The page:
Friday, January 28, 2011

Grand Canyon

This was hard. 

First, the Canyon is big.  Really big.  Grand...  I was at an exhibit at Grand Canyon Village and a tourist wondered where Skywalk was.  When I told him it was 200 miles and a 5 hour drive to the west, he didn't believe me.  It took reinforcement by a Ranger before he began to have a sense of scale, and we were near the center of the Canyon, not at its easterly limit.

Its scale means that when you look at it, you cannot see all that is before you.  Your eye picks out a succession of formations, taking in the view a piece at a time.

The camera does not do that.  It will either grab a wide angle image of multiple formations, a series of cliffs and chasms, or it will select a small component.  Shadows are black if you expose for a sunlit wall, and my strobe is just not strong enough to light a ravine a few miles away.  The sunlit areas bleach out if you expose for shadows.

My shooting was an evolution.  First, I tried for big views, using an exposure tending toward the lit areas and using post-production to bring up the shadows.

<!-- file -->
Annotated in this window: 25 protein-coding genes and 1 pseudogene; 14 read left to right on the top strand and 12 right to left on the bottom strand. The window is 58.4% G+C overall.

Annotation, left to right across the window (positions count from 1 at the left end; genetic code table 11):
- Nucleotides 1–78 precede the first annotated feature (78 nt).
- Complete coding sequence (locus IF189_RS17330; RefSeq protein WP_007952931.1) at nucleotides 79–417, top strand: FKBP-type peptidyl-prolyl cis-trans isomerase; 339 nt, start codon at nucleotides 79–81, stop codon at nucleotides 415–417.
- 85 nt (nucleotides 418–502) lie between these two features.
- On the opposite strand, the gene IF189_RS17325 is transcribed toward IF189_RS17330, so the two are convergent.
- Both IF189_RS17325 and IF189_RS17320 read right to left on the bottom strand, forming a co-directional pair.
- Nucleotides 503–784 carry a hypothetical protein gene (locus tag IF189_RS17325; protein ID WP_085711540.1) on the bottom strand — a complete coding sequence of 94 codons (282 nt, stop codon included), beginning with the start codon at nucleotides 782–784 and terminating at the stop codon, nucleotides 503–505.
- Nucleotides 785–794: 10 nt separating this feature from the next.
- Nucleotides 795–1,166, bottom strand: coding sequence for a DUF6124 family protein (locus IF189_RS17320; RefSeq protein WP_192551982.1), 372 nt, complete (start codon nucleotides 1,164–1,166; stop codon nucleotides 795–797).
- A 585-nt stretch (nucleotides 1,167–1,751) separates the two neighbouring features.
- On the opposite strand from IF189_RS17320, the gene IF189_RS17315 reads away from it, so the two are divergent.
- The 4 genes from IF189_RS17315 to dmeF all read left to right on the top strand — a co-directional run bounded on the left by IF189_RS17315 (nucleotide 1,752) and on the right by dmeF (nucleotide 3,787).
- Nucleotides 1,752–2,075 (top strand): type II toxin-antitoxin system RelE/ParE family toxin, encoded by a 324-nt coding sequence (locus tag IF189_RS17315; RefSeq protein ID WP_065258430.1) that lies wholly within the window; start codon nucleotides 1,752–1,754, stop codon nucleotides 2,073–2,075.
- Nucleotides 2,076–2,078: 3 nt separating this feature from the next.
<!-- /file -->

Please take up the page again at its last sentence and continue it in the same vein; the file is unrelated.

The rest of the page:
Next I tried to capture prominent features and colors set against the far expanses.

I tried using natural features to frame the canyon.

I tried selecting prominent natural or unique features.

Layers -

Whatever you shoot, you are shooting down - way down - unless you are able to descend into the Canyon.

Finally, I accepted that the Grand Canyon is too grand for me to capture with my little camera and lens.  I picked a few points that allowed me to show them confined in a way that I could grasp the image with my eye.

Saturday, January 22, 2011

Grand Canyon sunrise

This morning I got up early to watch the dawn in the canyon.  I was VERY glad I knew how to dress.  I was wearing 4 layers of fleece and poly.  Even so, the pre-dawn temps and the wind at the rim made it cold, though tolerable.

Join me to watch the dawning sunlight drop into the canyon.
 Moment by moment, the light changed, bringing points and walls out of the shadow, lighting them crimson and yellow in the rising sun.

Once the sun was up a bit, it lit, beautifully, the buttress upon which I was standing at Mather Point.
The daytime colors of the canyon began to emerge.
Cool stuff!

Monday, January 17, 2011

Red Rocks and Energy Vortexes